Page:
Blain’s Morning Porridge – 14th September 2021 – Apple has a monopoly on being Apple!
“The light that burns twice as bright burns half as long – and you have burned so very, very brightly..”
This Morning: Highlight event today is Apple launching new bright-shiny-things. Apple is unique – it has a monopoly of being Apple! For how long?
But first…. Big Smiles this morning! I switched on Brek-drek (morning TV) and it was all about last night’s Met-Ball in NY. Hah! Let them eat cake indeed! The costumes were extraordinary – and must have cost billions. There was even AOC in a tax-the-rich dress! These “celebs” think they are the “puppies-bits” to be so glam. I laugh at their pretentions! 40 years ago we dressed better for pennies! I was a post-punk anarchist in a ripped t-shirt, baggy trousers and braided navy jacket. Surprisingly… it sort of worked!
This weekend we are at the Isle of Wight Festival where Duran Duran is the headline act. I challenge anyone to carry off New-Romantic like Simon Le Bon did then – and still does…!
Try singing this ditty to the tune of Rio: “Her name is Brillo and she washes up the pans…”
Back in the real world…. Apple is the Apple
US inflation data (which will remain high) aside, the most eagerly anticipated event later today is new-bright-shiny-thing announcement time when the most valuable company on the planet launches its latest batch of opioid tech.
Yay! Time for the new iPhone (which might or might not be called the 12s, or the 13), plus the launch of a new model iWatch, and Airpods version whatever. New Mac-Book pros are also on the way. And whatever wonderful bright-shiny-things Apple unveils – we know it will be bought by the container-ship full. (Global Supply Chains permitting.)
Years ago – in the dark days immediately after Steve – I wrote a hopelessly ill-informed double-plus-bad-think article about Apple – predicting it was a bubble about to burst. My thesis was well argued: without Steve Jobs’ disruptive vision endlessly inventing new concepts in tech (like iPods), innovating exciting new bright shiny products to excite us while emptying our wallets, Apple was doomed to be overtaken by newer, nimbler, more inventive, fashionable, cooler competitors. I could not have been more predictable and orthodox in my thinking.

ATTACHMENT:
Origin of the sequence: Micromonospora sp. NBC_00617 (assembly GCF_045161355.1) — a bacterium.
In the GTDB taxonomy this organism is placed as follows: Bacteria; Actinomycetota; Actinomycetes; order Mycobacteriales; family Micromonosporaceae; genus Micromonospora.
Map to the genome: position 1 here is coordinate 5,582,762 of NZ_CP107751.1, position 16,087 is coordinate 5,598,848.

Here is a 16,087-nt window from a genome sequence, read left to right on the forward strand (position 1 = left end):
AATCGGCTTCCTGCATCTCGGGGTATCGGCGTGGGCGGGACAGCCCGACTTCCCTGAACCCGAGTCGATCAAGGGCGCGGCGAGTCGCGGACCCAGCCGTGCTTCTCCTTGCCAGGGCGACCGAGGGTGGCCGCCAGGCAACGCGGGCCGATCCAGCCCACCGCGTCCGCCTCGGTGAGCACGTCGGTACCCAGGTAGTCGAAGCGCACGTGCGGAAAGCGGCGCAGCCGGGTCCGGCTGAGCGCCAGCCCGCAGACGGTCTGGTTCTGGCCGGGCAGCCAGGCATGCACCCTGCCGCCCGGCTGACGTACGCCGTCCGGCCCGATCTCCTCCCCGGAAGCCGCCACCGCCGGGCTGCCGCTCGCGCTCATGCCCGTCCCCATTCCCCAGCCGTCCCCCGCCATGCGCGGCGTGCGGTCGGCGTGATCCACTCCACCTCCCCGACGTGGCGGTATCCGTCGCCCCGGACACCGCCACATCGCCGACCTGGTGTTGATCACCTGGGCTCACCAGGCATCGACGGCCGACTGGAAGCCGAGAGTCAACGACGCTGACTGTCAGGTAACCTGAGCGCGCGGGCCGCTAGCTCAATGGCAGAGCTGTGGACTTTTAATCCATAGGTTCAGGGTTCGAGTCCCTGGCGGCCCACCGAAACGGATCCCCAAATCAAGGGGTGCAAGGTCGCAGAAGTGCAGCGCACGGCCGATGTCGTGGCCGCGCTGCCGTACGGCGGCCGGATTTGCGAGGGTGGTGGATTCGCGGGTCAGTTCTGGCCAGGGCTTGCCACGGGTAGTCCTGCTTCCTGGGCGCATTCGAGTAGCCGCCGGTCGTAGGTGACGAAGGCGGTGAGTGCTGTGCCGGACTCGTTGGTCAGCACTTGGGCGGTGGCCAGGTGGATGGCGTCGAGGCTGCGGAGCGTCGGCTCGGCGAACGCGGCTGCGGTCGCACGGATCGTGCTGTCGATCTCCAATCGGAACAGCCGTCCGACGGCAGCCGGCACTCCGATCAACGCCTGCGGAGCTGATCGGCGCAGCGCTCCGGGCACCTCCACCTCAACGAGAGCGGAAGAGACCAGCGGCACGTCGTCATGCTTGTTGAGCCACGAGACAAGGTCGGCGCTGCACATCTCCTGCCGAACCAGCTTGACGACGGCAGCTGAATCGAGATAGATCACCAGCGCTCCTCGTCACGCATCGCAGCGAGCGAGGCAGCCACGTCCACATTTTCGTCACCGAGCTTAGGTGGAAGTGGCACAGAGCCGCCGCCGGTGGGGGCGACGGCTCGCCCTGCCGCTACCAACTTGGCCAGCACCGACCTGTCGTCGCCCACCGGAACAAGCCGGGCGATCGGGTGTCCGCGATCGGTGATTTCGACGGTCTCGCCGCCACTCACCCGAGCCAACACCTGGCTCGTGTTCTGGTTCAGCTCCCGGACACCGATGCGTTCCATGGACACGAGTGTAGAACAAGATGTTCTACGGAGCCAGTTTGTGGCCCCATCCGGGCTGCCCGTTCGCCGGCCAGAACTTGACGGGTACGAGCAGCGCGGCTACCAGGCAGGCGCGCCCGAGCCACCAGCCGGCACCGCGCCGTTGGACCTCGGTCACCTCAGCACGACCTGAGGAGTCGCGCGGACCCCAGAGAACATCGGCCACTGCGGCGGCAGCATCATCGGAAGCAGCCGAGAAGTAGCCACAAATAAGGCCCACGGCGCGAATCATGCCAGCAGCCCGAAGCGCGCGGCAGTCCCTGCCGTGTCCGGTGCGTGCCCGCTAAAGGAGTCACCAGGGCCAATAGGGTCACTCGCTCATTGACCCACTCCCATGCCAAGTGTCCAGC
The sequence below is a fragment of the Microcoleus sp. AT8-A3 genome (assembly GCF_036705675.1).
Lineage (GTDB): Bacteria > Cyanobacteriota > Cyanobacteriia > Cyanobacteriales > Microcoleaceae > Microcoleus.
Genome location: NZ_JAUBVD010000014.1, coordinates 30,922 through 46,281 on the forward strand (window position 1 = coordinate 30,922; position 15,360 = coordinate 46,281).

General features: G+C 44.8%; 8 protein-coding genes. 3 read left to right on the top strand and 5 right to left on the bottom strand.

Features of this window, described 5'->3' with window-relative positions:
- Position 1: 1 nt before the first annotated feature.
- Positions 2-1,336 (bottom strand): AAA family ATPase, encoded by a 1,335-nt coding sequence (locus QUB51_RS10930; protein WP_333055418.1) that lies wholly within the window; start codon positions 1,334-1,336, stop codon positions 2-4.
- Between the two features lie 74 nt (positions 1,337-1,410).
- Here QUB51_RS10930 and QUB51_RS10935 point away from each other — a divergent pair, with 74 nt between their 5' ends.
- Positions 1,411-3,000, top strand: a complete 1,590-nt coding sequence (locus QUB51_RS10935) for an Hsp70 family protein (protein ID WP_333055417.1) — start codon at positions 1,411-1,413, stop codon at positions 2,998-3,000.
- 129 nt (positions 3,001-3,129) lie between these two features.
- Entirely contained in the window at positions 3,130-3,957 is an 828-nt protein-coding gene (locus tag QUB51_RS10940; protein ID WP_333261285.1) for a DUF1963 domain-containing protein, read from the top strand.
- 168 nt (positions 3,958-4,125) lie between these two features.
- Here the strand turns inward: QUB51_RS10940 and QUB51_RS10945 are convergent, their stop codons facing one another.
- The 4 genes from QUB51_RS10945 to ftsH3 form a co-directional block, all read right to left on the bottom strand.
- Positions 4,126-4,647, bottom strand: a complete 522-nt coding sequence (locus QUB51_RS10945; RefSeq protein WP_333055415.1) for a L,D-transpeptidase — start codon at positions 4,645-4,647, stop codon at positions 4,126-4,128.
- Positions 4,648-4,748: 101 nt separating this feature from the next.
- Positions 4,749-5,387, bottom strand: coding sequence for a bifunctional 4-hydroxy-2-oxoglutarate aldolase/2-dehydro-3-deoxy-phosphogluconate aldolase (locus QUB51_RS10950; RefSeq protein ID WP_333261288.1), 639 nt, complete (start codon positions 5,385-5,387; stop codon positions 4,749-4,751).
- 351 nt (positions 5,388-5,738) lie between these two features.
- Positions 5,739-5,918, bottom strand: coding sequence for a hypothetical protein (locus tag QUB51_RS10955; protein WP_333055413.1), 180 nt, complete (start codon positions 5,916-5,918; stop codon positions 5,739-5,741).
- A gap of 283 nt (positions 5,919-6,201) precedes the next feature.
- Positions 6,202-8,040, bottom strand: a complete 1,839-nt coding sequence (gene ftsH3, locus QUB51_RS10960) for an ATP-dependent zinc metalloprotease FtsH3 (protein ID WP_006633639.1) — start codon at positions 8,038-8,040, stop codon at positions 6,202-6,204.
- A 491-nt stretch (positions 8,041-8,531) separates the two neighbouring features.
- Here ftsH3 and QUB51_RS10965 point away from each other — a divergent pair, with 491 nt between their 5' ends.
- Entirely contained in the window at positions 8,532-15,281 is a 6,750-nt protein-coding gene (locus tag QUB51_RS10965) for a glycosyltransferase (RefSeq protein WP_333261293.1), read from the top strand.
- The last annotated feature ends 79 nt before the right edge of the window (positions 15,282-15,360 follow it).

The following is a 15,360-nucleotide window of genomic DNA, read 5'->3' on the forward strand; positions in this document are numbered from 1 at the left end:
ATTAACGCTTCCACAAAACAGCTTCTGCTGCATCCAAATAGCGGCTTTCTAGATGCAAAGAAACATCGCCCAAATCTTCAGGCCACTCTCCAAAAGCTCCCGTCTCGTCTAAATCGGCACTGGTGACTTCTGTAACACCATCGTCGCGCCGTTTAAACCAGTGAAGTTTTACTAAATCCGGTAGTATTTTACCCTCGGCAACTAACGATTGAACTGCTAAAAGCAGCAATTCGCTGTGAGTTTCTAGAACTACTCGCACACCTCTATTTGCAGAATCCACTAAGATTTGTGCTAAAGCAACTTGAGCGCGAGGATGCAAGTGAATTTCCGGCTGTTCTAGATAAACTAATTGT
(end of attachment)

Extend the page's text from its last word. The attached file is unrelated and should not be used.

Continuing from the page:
How could Apple possibly command any extraordinary market value in a constantly evolving tech sector when it was a mature – effectively prehistoric – company founded way back in 1976? The evidence of the last 37 years since the original brick suggests it’s a brutal market. We’ve seen names like Motorola, Nokia, Ericson, and Crackberry effectively disappear, while a host of other producers are of statistical insignificance – even though they sell more phones cheaper. Today Samsung builds brilliant handsets, but is runner up in a one horse race.
I thought Apple was doomed to similar evolutionary obsolescence.
What a fool I was. Fortunately, I did not sell my stock – as I did when I decided Tesla was run by an unpleasant numpty. Elon remains a numpty… but a very, very rich numpty.
Apple not only remains dominant, but has effectively become its own unassailable Monopoly of being Apple. I reckoned without understanding the Tim Cook effect. No new disruptive products – but he has expanded the Apple multiverse, building a much larger ecosystem which Apple is successfully farming for increasing revenues.
Cook has been CEO for 10 years. He’s made headlines after receiving a $750 mm payout for his first 10-years success quadrupling sales and leading the firm to top of the global value table. He’s generated a return of 33% per annum for investors, double the return of the S&P 500. Apple is sitting on an enormous cash pile, yet has still spent $450 bln buying back its own stock. It can do, literally, anything..